7. Dzana Homan, who was CEO of School of Rock at the time, said, “Every year we look forward to giving our students the priceless time with these artists. It’s the least we can do to reward them for the hours of practice they put into their music classes. Part of what makes my job so fulfilling is seeing our kids perform on big stages like this. These are the kind of experiences that teach them to be confident both in their musical ability and themselves as a person.”
8. Over the summer, School of Rock opened several new locations in Schaumburg, Illinois; Elk Grove, California; Haymarket, Virginia; and Libertyville, Illinois. All of the locations celebrated grand openings with a ceremonial guitar smashing, a variety of live music acts, free trial lessons, demos, food and beverages, and other activities.
9. The Schaumburg location is owned by Jason Fein, who owns two other School of Rock locations in Illinois.
10. Elk Grove franchisees Jason Kline and Cecilia Yi had always wanted to open a School of Rock location after seeing students perform almost ten years ago. Their location is the first in the Sacramento area.
11. School of Rock Haymarket is owned by mother and son team Mary and Conner Hitchcock. Conner is a recent music school graduate, who had spent most of his youth at a local music school.
12. School of Rock Libertyville was opened by John Zebell, who always wanted to open a music school and didn’t think it was possible until he discovered School of Rock.
13. The first School of Rock location was opened in 2002 by Paul Green in Philadelphia, Pennsylvania. Green had been teaching individual music lessons out of his home since 1996 and in 2002, he took out a $7,000 loan to open the first permanent School of Rock location, which at the time was named the Paul Green School of Rock Music.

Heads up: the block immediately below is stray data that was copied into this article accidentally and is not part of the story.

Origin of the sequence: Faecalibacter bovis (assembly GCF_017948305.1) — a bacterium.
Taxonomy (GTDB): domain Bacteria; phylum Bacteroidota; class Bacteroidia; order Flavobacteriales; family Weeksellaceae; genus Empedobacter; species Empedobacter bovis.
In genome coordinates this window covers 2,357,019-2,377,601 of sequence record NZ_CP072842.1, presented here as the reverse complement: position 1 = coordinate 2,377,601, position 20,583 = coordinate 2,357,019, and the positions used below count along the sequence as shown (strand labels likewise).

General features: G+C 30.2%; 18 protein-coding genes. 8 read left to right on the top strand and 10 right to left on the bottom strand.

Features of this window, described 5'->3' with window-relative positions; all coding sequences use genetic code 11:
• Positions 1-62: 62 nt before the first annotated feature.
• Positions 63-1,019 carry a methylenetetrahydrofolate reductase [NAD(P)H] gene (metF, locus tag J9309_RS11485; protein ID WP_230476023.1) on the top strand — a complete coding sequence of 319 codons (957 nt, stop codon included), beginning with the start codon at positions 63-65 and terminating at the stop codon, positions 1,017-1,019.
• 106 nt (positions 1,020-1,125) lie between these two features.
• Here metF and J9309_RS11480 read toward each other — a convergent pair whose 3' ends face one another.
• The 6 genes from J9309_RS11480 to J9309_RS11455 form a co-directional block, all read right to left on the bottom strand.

14. Green’s new school attracted a lot of attention and during the first year it was open, Spin magazine sent Jame Iha, the guitarist for Smashing Pumpkins, to profile Green and the school. In 2003, filmmakers Don Argott and Sheena M. Joyce decided to make a documentary about the school after attending a concert performed by Green’s students. The documentary was titled Rock School and released in 2005.
15. Around this same time, Paramount announced that it was releasing a movie called School of Rock, which featured a would-be rock star teaching rock music to children. Green considered suing the studio over the similarities between his story and the one shown in the movie. In the end, Green decided against it saying that his school benefited from the publicity.
16. Green began franchising School of Rock in 2005 and today there are over 180 locations in the U.S., Mexico, Canada, and the Philippines.
Entrepreneur’s Franchise 500
17. School of Rock debuted on Entrepreneur’s annual Franchise 500 list in 2011 and has ranked every year since then. The company’s highest rank was No. 205 in 2015, while its lowest rank was No. 318 in 2011.
Section II – Estimated Costs
- Please click here for detailed estimates of School of Rock franchise costs, based on Item 7 of the company’s 2017 FDD.
Section III – Initial Franchise Fee, Royalty Fee, Marketing Fee, and Other Fees
- Please click here for detailed information on School of Rock’s initial franchise fee, royalty fee, marketing fee, and other fees, based on Items 5 and 6 of the company’s 2017 FDD.
Section IV – Financial Performance Representations (Item 19, 2017 FDD) and Analysis
- Tables 1 through 3 below provide the average annual Gross Sales (as defined below) for 15 Company-owned School of Rock businesses and 144 franchised School of Rock businesses in 2016 (the “Designated Schools”).